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This is the question:

Use strong mathematical induction to prove that for any integer $n \ge 2$, if $n$ is even, then any sum of $n$ odd integers is even, and if $n$ is odd, then any sum of $n$ odd integers is odd.

I know that $P(n)$ is the sentence:

“If $n$ is even, then any sum of $n$ odd integers is even, and if $n$ is odd, then any sum of $n$ odd integers is odd.”

If anyone could guide me a bit or provide some sort of formula, it be much appreciated!

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  • $\begingroup$ Can you prove it for $n=2$? Start by doing that. Do you know what you have to do then? $\endgroup$ – la flaca Feb 17 '17 at 16:40
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The first step is to get this into mathematical form.

I would write it like this:

Let $(a_i)_{i=1}^n$ be odd integers. Then, for any positive integer $m$, $\sum_{i=1}^{2m} a_i$ is even and $\sum_{i=1}^{2m-1} a_i$ is odd.

Proof.

Note: All variables are integers.

The basic facts needed are that (1) every even number $a$ can be written in the form $a = 2b$; (2) every odd number $a$ can be written in the form $a = 2b+1$; (3) all numbers are either even or odd; (4) the sum of two even numbers is even; (5) the sum of an odd and even integer is odd; (6) the sum of two odd numbers is even.

Note: Facts (1) and (2) are definitions. A good exercise is to prove facts (3) through (6).

For $m=1$, this states that $a_1$ is odd and $a_1+a_2$ is even.

The first is true by assumption.

The second is true because the sum of two odd integers is even.

For the induction step, suppose it is true for $m$.

The statement for $m+1$ is $\sum_{i=1}^{2(m+1)} a_i$ is even and $\sum_{i=1}^{2(m+1)-1} a_i$ is odd.

For the first,

$\begin{array}\\ \sum_{i=1}^{2(m+1)} a_i &=\sum_{i=1}^{2m+2} a_i\\ &=\sum_{i=1}^{2m} a_i+a_{2m+1}+a_{2m+2}\\ &=(\sum_{i=1}^{2m} a_i)+(a_{2m+1}+a_{2m+2})\\ \end{array} $

and this is even (using fact 4) because $\sum_{i=1}^{2m} a_i$ is even by the induction hypothesis and $a_{2m+1}+a_{2m+2}$ is even by fact 6.

For the second,

$\begin{array}\\ \sum_{i=1}^{2(m+1)-1} a_i &=\sum_{i=1}^{2m+1} a_i\\ &=\sum_{i=1}^{2m-1} a_i+a_{2m}+a_{2m+1}\\ &=(\sum_{i=1}^{2m-1} a_i)+(a_{2m}+a_{2m+1})\\ \end{array} $

and this is odd (using fact 5) because $\sum_{i=1}^{2m-1} a_i$ is odd by the induction hypothesis and $a_{2m}+a_{2m+1}$ is even by fact 6.

You could also group the sum as $\sum_{i=1}^{2m} a_i+a_{2m+1} $; in this, the sum is even and $a_{2m+1}$ is odd, so their sum is odd.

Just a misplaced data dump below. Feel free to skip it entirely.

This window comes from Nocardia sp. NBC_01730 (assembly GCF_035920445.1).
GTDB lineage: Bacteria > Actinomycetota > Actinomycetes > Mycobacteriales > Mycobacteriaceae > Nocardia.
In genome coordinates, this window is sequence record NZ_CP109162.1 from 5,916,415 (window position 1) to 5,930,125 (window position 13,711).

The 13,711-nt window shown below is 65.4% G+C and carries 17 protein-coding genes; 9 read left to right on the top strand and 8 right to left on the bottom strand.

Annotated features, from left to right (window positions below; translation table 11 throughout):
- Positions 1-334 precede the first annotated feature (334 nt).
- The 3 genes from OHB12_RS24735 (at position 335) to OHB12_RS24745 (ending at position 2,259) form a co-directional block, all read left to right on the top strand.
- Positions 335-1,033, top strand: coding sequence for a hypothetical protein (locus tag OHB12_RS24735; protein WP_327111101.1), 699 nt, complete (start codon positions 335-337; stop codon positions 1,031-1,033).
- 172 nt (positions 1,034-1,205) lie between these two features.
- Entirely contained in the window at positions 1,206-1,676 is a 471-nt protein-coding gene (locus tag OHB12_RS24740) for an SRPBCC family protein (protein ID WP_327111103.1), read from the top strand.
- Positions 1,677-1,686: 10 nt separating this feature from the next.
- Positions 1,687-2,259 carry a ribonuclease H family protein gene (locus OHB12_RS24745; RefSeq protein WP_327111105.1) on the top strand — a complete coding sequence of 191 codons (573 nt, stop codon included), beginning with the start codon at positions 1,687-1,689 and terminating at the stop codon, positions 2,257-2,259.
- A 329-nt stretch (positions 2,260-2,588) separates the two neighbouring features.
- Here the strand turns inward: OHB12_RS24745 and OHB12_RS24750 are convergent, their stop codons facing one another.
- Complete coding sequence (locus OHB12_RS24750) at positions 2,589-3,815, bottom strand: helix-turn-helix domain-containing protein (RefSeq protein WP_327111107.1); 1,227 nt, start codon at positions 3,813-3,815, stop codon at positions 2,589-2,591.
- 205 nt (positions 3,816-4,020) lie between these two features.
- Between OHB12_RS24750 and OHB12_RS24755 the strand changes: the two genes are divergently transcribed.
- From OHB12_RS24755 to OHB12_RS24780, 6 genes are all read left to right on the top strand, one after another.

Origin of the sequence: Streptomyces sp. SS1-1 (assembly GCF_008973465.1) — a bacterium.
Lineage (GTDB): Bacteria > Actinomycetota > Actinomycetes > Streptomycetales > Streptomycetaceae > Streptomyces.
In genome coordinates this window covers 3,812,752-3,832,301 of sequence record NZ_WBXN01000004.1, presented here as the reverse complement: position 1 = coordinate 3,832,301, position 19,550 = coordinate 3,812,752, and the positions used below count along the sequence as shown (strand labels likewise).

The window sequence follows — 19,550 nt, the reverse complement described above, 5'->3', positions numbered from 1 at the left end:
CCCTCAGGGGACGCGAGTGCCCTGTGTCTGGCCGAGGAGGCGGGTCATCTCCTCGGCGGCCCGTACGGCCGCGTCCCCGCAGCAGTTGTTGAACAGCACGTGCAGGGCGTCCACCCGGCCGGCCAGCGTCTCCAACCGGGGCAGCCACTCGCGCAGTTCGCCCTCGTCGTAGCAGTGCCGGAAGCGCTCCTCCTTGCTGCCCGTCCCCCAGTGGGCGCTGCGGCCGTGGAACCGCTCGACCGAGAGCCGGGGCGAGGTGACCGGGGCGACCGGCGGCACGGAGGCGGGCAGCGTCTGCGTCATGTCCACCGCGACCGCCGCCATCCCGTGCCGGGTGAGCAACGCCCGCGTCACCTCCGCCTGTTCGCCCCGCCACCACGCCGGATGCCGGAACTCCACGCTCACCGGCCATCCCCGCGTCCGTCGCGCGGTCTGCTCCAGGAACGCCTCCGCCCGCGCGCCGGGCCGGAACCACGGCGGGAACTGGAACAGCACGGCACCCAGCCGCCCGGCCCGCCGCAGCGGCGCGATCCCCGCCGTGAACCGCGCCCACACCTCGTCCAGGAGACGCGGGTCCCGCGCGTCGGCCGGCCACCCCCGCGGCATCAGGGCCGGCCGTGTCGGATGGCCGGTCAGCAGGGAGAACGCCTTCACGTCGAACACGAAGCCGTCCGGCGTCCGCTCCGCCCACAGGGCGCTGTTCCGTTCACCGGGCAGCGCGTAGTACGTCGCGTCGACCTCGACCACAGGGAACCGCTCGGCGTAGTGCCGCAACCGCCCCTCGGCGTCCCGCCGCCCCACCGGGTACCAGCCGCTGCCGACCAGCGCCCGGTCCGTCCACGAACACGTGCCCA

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I will prove the proposition "Given an even number $n\ge 2$, the sum of $n$ odd numbers is even and will leave to you the rest (which can be done essentially in the same way)

Let $n=2$. Suppose we have two odd numbers $n_1:=2k_1+1$ and $n_2:=2k_2+1$, with $k_1,k_2\in\mathbb{N}$. Then we have

$$ n_1+n_2=2k_1+1+2k_2+1=2(k_1+k_2+1) $$ which is an even number. This establishes the base case. Now suppose the proposition is true for an even $n$ and you want to prove it for $n+2$ (the next even number). Suppose we have $n+2$ odd numbers $n_1,n_2,\dots , n_{n+2}$, i.e. $$ n_i:=2k_i+1, $$ with $k_i\in\mathbb{N}$ for all $1\leq i\leq n+2$. We have $$ \sum_{i=1}^{n+2}n_i=\sum_{i=1}^{n}n_i+n_{n+1}+n_{n+2} $$ By inductive hypothesis, $\sum_{i=1}^{n}n_i$ is an even number, i.e. there exists an $m\in\mathbb{N}$ such that $\sum_{i=1}^{n}n_i=2m$. Hence we have $$ \sum_{i=1}^{n+2}n_i=2m+2k_{n+1}+1+2k_{n+2}+1=2(m+k_{n+1}+k_{n+2}+1) $$ which is an even number. Thus, by induction, we have just proved that, for any even number $n$, the sum of $n$ odd numbers is even.

I will leave to you to prove the fact that for any odd number $n$ the sum of $n$ odd numbers is odd in a similar fashion.

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Tip: remember that if $p$ is an integer, then $2p$ is even and $2p+1$ is odd.

Using that, you can start with showing your proposition for $n=1$ and $n=2$. For $n=1$ it is obvious; any sum of one integer being the integer itself. For $n=2$, any 2 odd integers can be written $2p+1$ and $2q+1$ where $p$ and $q$ are integers (including 0 here); their sum is $2(q+p+1)$ which is even.

Now suppose the proposition is true for a specific integer $n$. Can you show it is then true for $n+1$?

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The sum $\,S_{\large n}$ has same parity as $n\iff S_{\large n} = n + 2k\ $ for some integer $k$

$\begin{align} {\rm Suppose}\ \ \color{#c00}{S_n}\, &=\, \color{#c00}{S_{\large n} + 2k},\ \ \ \ {\rm i.e.}\ \ \color{#c00}{P(n)},\ \text{ our inductive hypothesis}\\[.2em] {\rm Then}\ \ \ S_{\large n+1} &=\, 2j\!+\!1\, +\, \color{#c00}{S_{\large n}}\ \ \ \text{arises by adding an odd integer $\,2j\!+\!1\,$ to $\,S_{\large n}$} \\[.2em] &=\, 2j\!+\!1\, +\, \color{#c00}{n + 2k}\ \ \ \ \text{by our inductive hypothesis }\, \color{#c00}{P(n)}\\[.2em] &=\,\ n\!+\!1\, +\, 2(j\!+\!k),\ \ {\rm i.e.}\ \ P(n\!+\!1) \end{align}$

Therefore $\ P(n)\,\Rightarrow\, P(n\!+\!1),\,$ which proves the inductive step.

Remark $\ $ It boils down to $\, S_n \equiv \underbrace{1 + 1 + \cdots + 1}_{\large \text{sum of } \,n\,\ \rm odds\, \equiv\, 1}\!\equiv n\pmod{\!2}\,$ in modular language.

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